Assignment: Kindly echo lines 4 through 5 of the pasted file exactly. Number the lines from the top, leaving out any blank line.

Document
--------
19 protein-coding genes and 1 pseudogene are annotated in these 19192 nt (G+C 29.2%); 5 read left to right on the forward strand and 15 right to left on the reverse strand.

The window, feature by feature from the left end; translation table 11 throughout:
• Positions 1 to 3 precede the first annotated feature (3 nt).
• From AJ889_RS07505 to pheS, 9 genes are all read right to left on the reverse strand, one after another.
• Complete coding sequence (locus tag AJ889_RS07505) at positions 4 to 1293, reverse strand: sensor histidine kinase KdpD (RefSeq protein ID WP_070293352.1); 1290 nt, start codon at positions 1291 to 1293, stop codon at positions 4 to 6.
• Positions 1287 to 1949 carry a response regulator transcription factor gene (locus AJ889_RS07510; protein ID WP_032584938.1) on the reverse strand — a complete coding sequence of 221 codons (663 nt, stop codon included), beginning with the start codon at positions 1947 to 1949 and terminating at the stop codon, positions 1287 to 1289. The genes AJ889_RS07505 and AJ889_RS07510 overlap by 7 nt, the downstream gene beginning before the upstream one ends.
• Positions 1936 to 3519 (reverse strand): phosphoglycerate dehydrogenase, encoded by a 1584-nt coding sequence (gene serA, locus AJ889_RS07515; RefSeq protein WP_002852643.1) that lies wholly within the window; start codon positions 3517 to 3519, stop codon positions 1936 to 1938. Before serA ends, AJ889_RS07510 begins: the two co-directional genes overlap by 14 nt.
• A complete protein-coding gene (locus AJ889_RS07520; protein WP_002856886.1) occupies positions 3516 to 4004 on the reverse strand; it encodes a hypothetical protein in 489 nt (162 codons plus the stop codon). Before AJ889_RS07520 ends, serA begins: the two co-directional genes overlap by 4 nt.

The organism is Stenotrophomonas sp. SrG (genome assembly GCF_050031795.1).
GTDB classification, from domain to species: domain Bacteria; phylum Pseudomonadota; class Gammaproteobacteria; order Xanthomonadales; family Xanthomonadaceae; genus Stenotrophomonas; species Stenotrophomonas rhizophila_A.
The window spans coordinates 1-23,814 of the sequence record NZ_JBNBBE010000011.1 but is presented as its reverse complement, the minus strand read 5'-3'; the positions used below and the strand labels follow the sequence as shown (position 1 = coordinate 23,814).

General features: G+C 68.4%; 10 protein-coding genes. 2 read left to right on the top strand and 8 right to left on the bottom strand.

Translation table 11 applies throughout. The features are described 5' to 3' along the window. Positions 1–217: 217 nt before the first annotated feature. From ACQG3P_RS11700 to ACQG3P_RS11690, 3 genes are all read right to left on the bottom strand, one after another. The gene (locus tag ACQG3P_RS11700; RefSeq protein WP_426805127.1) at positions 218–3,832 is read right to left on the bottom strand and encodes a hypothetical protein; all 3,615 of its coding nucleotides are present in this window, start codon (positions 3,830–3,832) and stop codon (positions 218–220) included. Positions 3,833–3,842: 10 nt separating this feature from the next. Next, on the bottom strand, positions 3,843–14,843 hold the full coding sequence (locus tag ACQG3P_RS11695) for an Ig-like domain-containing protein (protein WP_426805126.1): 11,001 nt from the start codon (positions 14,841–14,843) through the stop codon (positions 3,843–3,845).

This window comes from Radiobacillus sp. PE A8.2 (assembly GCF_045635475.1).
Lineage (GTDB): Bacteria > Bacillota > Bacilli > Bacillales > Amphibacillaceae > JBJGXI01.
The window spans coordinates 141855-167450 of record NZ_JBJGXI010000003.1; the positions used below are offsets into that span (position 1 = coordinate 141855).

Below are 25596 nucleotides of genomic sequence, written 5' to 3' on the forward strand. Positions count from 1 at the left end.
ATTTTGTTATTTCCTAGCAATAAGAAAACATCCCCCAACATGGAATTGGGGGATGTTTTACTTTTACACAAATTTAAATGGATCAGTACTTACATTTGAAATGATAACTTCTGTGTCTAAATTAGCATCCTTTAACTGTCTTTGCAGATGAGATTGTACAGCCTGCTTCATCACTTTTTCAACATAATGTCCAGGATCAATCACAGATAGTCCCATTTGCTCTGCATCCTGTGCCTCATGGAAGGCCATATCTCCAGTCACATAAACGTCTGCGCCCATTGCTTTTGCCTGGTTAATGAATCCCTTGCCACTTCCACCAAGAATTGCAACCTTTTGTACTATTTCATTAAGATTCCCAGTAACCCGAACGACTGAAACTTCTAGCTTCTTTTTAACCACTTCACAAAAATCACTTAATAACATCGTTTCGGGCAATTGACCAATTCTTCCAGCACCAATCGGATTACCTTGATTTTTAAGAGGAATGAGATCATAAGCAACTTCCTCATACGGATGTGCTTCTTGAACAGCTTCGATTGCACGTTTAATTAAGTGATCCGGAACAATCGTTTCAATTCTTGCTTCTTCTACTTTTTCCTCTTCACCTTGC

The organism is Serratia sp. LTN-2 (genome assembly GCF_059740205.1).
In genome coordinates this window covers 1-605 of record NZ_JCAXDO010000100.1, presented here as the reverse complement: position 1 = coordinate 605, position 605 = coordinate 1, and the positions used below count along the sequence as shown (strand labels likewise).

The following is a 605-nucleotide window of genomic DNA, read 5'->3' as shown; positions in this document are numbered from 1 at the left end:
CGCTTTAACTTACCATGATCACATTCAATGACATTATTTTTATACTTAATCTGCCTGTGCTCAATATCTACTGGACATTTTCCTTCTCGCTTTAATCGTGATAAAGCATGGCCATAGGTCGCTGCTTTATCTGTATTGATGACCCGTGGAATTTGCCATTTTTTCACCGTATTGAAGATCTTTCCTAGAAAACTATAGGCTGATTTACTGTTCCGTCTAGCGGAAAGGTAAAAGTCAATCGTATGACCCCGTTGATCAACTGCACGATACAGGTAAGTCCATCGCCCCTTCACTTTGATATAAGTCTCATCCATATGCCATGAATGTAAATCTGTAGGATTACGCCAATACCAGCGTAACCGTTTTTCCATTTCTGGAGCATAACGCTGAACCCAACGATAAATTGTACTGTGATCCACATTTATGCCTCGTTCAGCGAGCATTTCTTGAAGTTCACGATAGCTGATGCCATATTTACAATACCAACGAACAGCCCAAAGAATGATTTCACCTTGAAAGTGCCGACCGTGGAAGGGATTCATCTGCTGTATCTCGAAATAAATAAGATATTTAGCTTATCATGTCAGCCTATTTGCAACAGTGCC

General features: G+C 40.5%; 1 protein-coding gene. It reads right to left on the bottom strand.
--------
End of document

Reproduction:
• From AJ889_RS07505 to pheS, 9 genes are all read right to left on the reverse strand, one after another.
• Complete coding sequence (locus tag AJ889_RS07505) at positions 4 to 1293, reverse strand: sensor histidine kinase KdpD (RefSeq protein ID WP_070293352.1); 1290 nt, start codon at positions 1291 to 1293, stop codon at positions 4 to 6.